Got boards tomorrow and I was going through some past years paper and one question stumped me. The leader counted _______ the cooperation of his colleagues. On/Upon both sound equally correct but I am not sure. Could someone please tell me the correct answer and also explain when 'on' is used and when 'upon' is.

  • Check spelling. "tommorow" and "i" are spelt wrong!
    – James K
    Commented Feb 25, 2018 at 17:00
  • Sorry was in a hurry 😬 Commented Feb 25, 2018 at 17:37

1 Answer 1


The meaning of "upon" is very similar to "on", but it tends to be used in more formal language, and when the meaning is more abstract.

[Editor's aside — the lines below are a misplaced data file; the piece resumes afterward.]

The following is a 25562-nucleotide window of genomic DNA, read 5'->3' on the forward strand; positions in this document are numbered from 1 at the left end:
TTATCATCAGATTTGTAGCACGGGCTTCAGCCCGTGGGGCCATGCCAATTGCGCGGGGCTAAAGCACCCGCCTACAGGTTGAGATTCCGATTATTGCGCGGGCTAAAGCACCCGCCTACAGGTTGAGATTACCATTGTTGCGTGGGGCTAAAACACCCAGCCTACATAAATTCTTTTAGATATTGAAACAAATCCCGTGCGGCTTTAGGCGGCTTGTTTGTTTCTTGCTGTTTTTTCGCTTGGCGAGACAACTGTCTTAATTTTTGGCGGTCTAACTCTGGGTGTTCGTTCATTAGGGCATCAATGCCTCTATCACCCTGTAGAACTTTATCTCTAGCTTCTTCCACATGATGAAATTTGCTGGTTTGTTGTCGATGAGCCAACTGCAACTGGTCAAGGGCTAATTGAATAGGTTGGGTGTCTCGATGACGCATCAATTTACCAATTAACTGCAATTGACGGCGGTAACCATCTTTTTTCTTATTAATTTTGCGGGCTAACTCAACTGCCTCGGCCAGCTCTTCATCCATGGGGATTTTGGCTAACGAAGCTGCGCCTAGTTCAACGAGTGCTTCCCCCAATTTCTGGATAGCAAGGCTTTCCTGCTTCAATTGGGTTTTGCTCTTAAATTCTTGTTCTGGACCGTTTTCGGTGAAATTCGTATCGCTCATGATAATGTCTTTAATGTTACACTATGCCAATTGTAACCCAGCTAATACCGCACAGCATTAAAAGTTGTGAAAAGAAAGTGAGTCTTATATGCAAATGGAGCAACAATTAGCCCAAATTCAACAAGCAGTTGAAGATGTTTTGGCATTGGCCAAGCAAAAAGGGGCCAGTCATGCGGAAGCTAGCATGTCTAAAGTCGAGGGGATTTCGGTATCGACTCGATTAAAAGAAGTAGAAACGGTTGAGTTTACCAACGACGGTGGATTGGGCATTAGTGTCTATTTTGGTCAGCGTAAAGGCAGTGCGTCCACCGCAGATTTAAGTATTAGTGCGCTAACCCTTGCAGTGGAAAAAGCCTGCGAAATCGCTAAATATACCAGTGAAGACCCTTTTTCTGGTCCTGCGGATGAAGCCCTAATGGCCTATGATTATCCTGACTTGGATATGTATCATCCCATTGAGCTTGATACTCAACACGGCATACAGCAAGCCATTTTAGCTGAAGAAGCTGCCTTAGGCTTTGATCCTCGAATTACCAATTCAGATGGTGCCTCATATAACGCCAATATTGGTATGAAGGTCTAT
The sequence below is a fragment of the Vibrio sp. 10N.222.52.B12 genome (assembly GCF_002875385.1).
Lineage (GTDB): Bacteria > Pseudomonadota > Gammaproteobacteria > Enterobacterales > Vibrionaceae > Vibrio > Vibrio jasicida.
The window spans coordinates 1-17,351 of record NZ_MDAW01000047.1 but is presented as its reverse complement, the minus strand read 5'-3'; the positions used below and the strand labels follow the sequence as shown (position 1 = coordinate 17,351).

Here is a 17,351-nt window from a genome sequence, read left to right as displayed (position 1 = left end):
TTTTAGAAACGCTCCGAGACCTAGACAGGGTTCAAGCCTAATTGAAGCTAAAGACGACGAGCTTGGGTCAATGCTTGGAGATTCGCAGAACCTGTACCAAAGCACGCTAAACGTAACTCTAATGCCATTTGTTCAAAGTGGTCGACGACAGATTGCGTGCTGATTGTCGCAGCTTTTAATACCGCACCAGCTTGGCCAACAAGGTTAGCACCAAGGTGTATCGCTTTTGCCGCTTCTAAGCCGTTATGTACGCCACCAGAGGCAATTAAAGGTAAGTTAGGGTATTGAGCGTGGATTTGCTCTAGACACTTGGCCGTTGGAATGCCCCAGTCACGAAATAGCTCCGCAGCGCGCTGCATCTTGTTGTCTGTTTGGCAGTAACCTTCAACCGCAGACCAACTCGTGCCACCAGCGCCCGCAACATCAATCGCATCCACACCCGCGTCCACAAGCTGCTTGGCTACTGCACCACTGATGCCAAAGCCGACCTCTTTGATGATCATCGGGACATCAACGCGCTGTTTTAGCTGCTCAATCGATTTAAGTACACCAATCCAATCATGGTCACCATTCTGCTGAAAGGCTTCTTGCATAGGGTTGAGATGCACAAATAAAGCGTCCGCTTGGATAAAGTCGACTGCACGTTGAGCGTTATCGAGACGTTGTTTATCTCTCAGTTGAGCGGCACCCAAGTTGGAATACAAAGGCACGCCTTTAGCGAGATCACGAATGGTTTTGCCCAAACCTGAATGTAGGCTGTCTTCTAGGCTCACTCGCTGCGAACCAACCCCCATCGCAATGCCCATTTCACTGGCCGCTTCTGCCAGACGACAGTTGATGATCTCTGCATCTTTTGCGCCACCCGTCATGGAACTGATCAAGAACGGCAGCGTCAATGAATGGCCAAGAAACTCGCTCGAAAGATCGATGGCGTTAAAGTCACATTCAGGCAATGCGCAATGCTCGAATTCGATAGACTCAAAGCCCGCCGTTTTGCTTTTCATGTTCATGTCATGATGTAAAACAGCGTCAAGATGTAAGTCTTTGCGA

He put the hat on his head. (simple)

The bishop reverentially placed the crown upon the king's head. (formal)

Spring is nearly upon us. (abstract)

In the particular example you give both "on" and "upon" could be used. As the meaning is quite abstract, and the style is fairly formal, using "upon" may be a good choice. But "on" should also be marked correct. There is no error in using "on".

You must log in to answer this question.

Not the answer you're looking for? Browse other questions tagged .